There were several reasons for the emphasis on school-based conflict programs and conflict education for youth in South Africa. The damage that had been done in the apartheid era struck most devastatingly at the youth of the country. Especially in the townships, children had been raised on a diet of violence. Straker, Mendelsohn, and Tudin studied the perceptions of violence among South African youth in the apartheid and postapartheid periods and found that black-on-black violence did not decrease after the repeal of apartheid; it changed from politically motivated violence to domestic violence and random violence. The township youth increasingly perceived distrust and hostility in the townships. Peace education efforts were seen as opportunities to reverse these conditions. Valerie Dovey stated that the youth "are far more assertive and 'verbal' than their parents ..., but they are often insufficiently equipped to channel their idealism constructively. They need to have opportunities to understand, question, and challenge how society operates and how they can influence peaceful change in a positive way."

After apartheid, schools were seen as an agent of social reform. The Department of Education in South Africa was very explicit about this, as Clive Harver notes in his analysis of peace education programs in South Africa:

In South Africa, government policy since 1994 has strongly emphasized education for peace and democracy. The Department of Education White Paper on Education and Training stated, "The education system must counter the legacy of violence by promoting the values underlying democratic processes and the charter of fundamental rights, the importance of due process of law and exercise of civic responsibility and by teaching the values and skills for conflict management and conflict resolution, the importance of mediation and the benefits of tolerance and cooperation.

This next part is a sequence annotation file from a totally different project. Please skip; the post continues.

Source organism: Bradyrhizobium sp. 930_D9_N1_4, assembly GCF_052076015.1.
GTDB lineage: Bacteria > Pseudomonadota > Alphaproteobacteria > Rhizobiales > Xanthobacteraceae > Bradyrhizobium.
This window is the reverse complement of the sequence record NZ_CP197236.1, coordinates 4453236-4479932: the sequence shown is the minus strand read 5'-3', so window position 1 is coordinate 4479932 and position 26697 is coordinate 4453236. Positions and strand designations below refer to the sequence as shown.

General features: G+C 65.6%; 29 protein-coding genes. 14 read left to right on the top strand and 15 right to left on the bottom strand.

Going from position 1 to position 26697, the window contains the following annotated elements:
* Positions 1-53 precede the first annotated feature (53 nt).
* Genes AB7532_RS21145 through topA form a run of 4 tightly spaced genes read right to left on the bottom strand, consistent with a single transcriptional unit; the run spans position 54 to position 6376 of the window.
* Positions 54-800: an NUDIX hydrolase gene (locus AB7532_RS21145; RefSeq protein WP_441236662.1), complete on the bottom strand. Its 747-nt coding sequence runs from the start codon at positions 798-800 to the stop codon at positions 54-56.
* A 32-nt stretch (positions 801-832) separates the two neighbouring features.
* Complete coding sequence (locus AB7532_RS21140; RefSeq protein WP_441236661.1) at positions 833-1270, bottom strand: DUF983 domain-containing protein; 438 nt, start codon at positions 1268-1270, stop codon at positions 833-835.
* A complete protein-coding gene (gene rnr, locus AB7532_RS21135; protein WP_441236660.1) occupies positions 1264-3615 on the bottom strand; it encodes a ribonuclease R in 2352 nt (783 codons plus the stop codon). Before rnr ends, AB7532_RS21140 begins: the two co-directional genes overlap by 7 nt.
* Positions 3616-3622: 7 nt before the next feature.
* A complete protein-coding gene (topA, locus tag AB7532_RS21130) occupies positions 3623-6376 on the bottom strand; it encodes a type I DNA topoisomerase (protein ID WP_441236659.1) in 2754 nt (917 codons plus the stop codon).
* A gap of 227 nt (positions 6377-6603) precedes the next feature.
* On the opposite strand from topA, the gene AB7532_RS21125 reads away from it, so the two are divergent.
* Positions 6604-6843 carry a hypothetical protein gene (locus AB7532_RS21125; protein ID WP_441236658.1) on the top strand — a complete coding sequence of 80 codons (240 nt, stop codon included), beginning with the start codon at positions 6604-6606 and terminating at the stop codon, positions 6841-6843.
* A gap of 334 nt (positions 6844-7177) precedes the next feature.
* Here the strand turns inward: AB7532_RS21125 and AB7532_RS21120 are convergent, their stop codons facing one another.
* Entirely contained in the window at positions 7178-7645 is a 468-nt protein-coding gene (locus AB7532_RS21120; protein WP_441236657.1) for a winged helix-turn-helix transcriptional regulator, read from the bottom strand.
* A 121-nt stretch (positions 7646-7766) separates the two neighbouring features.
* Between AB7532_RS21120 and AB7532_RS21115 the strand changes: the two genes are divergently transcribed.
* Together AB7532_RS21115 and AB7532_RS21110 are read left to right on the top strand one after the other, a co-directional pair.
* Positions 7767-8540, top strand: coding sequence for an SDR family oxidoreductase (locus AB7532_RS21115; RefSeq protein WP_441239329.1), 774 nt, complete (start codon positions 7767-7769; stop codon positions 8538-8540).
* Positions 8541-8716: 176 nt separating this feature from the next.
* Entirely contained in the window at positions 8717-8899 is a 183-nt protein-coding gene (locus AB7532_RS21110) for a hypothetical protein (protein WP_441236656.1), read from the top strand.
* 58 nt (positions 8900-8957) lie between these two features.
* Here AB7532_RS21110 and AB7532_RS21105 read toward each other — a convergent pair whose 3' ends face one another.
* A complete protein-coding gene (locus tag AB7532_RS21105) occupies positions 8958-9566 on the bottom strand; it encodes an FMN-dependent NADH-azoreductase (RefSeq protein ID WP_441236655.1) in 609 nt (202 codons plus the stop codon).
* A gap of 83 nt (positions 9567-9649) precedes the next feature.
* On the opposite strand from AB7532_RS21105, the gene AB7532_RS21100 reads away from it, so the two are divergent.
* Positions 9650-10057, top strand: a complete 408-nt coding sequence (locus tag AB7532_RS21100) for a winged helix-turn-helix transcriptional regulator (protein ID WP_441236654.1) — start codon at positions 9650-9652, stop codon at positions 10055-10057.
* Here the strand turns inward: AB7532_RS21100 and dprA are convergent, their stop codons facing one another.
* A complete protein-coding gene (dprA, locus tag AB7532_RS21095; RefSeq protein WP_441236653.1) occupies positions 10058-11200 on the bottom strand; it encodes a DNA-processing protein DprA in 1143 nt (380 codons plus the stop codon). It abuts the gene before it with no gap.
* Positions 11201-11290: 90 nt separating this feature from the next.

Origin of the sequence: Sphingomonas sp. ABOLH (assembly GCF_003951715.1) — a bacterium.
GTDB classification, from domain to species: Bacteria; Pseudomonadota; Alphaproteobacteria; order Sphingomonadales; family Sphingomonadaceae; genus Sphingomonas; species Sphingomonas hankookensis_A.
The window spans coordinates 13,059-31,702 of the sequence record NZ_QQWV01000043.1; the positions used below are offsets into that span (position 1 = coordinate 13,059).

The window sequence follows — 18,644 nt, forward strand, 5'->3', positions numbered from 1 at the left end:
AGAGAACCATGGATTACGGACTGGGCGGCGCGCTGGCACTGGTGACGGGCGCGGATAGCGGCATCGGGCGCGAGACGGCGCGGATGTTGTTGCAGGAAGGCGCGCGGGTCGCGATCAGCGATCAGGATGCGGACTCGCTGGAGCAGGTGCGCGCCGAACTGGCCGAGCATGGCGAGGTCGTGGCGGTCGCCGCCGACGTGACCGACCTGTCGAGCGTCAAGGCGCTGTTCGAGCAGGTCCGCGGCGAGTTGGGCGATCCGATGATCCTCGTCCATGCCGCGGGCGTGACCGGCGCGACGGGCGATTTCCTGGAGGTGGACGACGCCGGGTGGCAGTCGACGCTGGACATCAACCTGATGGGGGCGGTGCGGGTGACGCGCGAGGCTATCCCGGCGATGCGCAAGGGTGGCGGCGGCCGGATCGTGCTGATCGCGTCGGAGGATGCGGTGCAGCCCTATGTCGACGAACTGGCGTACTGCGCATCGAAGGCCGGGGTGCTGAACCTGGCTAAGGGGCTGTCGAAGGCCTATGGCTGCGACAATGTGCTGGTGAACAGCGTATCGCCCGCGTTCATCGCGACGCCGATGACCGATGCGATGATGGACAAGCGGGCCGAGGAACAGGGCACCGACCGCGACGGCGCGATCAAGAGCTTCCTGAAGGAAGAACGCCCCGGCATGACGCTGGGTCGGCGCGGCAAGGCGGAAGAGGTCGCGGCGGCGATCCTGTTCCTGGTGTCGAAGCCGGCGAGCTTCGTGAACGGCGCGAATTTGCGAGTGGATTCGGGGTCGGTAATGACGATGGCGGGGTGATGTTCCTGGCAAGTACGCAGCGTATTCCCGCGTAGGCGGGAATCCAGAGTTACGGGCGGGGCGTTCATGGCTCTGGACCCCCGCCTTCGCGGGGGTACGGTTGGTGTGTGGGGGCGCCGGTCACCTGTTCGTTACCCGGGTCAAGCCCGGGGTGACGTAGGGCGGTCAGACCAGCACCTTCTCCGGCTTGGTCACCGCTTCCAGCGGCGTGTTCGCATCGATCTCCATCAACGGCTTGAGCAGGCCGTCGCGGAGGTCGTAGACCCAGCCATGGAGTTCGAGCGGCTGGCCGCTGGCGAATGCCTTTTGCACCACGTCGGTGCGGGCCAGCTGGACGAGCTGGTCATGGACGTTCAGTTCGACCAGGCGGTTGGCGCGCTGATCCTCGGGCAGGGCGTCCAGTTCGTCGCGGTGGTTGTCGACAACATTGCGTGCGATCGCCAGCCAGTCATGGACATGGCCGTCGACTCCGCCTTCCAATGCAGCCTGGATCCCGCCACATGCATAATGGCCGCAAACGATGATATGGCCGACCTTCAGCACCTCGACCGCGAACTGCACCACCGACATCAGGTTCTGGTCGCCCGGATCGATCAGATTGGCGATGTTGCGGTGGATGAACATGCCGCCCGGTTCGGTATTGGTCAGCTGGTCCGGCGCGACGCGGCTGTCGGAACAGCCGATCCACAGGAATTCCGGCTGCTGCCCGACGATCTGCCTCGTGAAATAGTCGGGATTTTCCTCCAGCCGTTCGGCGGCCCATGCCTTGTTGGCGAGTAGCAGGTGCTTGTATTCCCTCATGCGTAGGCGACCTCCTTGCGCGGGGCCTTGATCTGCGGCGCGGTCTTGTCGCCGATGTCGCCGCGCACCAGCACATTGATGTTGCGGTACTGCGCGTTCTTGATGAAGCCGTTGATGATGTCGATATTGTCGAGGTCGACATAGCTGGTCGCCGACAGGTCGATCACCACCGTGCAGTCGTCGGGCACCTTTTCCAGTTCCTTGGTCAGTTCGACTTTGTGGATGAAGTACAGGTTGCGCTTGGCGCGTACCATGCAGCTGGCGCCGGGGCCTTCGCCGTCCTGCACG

Given the changes in educational policy in postapartheid South Africa, schools were becoming more quickly integrated than other institutions. Thus, it was assumed that the educational institutions could teach and model social justice, especially given the success of conflict education in some schools. These programs could build social and life skills, particularly for students in the black townships. Peace and conflict education was a means of strengthening the society to more effectively manage the issues of diversity inherent in the new social configuration. These goals resonated with similar ideologies in the use of peace education for social justice in the United States. And, not unimportant, conflict education programs, like those in this project, have proven effective in increasing social and emotional competencies related to constructive conflict, tolerance, and social justice.

The Community Peace and Safety Networks generally were meant to build cultural bridges in two ways: (1) helping members of diverse cultural groups from South Africa to work together as a team of conflict managers who promote and deliver mediation programs and (2) encouraging South African students, teachers, and community members to collaborate in community outreach activities to increase cultural awareness and promote effective conflict management. The South African team included members from two black African townships (Soweto and Thokoza), an Afrikaans community, and a British community, as well as representatives from a black South African nongovernmental organization. In each community, a school-based conflict education and mediation program was created in a local high school and linked with a community mediation center created in that community. The project took place between 1995 and 1998.


Excerpted from Negotiation by Daniel L. Shapiro Excerpted by permission.
All rights reserved. No part of this excerpt may be reproduced or reprinted without permission in writing from the publisher.
Excerpts are provided by Dial-A-Book Inc. solely for the personal use of visitors to this web site.

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Table of Contents

Foreword 1
Editors' notes 3
1 Enhancing collaborative tendencies : extending the single identity model for youth conflict education 11
2 Seeds of peace : toward a common narrative 35
3 Normalizing effective conflict management through academic curriculum integration : the example of workable peace 47
4 After the fall : a conflict management program to foster open society 69
5 Youth intervention for peace project : Burundi case study 81
6 Challenging intolerance 95